Another great post-release showcase. Today, we saw Calendar 3.15.4 being released, with lots of great things. Let’s go through each one of them.
The design samurai Lapo Calamandrei attacked again and did some of his usual great work, this time on Year view.
Obviously this brings us to the shining feature of this release: the new year view.
Based on the mockups above, the GNOME ninja Erick Pérez Castellanos presented us the new year view. Not only it implements Lapo’s mockups almost pixel-perfectly, but it goes beyond and refine it’s behavior for small screen. Let’s see:
For small screen, with little space available, every pixel must be saved. That’s why the new year view uses a popover to show the results. Check this out:
Remember the search was poorly implemented? Last release saw an initial prototype, with little feedback from our design experts.
Oh, that wasn’t so charming. Below, the current state of the search.
That certainly looks way better. It’s still a work in progress, but that was a step to the right direction!
Thanks to the spontaneous work from Igor Gnatenko, Calendar now appears at GNOME Software (and any other software center that relies on appdata).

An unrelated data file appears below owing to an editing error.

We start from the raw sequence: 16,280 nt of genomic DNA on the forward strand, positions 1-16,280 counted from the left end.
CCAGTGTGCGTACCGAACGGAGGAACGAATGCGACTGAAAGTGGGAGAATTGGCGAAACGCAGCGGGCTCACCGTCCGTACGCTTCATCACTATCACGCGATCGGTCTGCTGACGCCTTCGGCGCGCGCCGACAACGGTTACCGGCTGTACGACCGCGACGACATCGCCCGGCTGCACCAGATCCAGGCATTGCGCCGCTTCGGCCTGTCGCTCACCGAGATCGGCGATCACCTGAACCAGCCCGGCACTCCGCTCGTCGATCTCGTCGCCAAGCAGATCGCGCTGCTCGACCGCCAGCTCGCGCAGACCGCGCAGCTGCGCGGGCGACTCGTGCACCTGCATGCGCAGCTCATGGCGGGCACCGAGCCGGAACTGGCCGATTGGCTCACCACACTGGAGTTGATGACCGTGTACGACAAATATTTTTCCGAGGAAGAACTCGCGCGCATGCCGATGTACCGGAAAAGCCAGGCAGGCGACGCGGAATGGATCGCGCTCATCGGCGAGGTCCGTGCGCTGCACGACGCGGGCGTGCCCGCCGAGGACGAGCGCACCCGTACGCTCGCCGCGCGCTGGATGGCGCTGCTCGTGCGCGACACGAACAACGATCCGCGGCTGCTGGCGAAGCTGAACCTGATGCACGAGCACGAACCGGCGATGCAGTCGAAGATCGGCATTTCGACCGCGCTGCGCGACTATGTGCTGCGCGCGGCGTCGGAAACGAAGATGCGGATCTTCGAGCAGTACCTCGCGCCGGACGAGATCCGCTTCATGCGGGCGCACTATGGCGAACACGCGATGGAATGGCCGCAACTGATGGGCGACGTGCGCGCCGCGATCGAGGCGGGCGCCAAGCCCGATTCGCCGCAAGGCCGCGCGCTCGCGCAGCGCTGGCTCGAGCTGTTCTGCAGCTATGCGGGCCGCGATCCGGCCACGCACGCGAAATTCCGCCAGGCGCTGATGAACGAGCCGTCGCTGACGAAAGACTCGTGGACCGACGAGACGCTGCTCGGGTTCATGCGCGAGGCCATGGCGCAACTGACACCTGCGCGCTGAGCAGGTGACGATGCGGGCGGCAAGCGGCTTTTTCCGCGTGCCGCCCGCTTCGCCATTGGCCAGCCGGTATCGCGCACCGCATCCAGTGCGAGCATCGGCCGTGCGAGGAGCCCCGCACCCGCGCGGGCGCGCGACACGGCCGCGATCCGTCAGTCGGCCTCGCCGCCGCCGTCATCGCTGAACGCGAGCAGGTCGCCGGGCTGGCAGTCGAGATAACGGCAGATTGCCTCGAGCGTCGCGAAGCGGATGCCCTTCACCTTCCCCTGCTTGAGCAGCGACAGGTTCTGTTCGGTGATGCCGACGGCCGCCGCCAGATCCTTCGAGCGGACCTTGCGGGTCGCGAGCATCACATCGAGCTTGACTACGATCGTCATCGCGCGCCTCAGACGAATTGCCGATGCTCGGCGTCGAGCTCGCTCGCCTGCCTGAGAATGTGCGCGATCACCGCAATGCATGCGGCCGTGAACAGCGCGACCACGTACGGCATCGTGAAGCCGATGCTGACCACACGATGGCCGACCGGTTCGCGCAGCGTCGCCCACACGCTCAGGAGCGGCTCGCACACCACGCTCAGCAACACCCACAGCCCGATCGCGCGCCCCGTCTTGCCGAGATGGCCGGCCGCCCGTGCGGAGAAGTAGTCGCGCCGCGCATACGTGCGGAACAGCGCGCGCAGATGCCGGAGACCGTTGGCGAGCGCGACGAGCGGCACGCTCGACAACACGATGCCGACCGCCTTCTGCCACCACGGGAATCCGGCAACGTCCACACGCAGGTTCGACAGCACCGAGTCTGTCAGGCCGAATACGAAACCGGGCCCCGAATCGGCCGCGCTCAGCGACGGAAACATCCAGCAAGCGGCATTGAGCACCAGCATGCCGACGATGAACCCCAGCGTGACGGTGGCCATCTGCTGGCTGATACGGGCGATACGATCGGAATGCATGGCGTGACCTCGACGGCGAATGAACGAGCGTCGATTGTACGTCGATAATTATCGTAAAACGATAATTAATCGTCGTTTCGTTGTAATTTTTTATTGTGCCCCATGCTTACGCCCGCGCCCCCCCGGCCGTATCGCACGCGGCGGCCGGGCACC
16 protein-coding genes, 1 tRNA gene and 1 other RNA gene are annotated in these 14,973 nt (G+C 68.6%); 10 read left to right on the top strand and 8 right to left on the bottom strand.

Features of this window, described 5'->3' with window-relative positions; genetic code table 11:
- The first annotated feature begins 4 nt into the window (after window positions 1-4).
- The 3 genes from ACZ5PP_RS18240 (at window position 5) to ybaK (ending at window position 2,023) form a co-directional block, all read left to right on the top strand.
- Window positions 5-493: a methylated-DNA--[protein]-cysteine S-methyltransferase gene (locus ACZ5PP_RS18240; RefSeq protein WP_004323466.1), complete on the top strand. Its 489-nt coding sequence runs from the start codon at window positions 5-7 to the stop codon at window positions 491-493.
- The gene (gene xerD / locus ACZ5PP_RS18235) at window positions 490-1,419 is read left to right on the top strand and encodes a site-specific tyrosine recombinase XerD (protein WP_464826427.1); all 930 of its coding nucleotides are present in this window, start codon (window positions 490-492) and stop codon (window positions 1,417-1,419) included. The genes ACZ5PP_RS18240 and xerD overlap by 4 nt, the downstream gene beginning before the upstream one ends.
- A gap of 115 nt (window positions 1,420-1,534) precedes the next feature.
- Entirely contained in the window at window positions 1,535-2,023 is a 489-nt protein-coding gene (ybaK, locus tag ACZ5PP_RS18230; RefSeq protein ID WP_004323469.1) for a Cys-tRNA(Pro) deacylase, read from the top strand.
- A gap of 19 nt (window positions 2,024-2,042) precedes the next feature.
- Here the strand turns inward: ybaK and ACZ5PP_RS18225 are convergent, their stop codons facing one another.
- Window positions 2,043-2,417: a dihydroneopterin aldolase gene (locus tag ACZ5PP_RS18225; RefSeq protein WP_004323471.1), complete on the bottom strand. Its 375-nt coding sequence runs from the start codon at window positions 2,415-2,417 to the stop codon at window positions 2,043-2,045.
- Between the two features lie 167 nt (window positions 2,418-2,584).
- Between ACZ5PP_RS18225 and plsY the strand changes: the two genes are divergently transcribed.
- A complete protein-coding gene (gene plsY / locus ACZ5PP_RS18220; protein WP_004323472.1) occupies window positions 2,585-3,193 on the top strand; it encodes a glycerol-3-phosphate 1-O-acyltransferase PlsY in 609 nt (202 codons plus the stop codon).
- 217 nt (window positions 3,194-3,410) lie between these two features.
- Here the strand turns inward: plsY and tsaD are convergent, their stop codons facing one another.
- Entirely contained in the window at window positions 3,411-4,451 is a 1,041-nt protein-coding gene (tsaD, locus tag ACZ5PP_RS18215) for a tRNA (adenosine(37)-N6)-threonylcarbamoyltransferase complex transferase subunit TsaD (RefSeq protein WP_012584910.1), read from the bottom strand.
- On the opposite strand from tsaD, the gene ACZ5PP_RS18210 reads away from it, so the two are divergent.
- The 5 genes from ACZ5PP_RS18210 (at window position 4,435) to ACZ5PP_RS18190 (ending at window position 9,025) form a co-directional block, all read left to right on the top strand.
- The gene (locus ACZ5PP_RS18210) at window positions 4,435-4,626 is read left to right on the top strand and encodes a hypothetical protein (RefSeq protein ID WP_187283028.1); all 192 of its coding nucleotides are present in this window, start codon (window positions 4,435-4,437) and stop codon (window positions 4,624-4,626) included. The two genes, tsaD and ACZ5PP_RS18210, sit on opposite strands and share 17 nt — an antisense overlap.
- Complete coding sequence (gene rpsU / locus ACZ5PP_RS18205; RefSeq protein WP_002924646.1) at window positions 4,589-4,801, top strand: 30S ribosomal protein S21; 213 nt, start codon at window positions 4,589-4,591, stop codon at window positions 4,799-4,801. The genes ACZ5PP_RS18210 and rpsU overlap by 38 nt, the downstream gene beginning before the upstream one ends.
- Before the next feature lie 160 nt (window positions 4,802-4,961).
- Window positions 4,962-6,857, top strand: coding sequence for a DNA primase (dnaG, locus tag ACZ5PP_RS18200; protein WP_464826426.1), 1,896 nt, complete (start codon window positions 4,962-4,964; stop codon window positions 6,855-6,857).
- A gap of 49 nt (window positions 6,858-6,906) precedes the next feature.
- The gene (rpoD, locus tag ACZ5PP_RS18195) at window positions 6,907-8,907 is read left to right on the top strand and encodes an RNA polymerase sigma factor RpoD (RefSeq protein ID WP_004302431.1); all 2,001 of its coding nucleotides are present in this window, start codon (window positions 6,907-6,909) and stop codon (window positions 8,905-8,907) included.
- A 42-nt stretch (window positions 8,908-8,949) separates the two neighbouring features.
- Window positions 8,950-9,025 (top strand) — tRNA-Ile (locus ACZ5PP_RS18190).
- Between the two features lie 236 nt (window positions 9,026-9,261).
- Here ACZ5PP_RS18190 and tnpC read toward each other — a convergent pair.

The screenshot above (directly linked to the source) illustrates this. Thanks, Igor!
Better Wiki page
Oh, the Wiki. Place of many funny – I’m avoiding the horrible word here – pages. Well, Calendar really deserves a good page. Why? Because that’s where the users will normally have their first contact with the application.
Many things are needed in order to make a good web page:
- A nice landing (aka home) page, able to catch the attention in the first glance
- Simple and natural navigation
- Instruction about compilation and execution of the app
- Probably the most important topic, instructions on how to contribute.
While not all of these targets were achieveds, this was certainly a step in the right direction (again).
There won’t be images here; be sure to check https://wiki.gnome.org/Apps/Calendar/.
Calendar application is core in any desktop environment. It should have all the care and love it possibly can. It is such an unbelievable experience to work with these guys (Erick, Lapo, et al), but there’s still much to learn and do. Contributions are specially welcomed.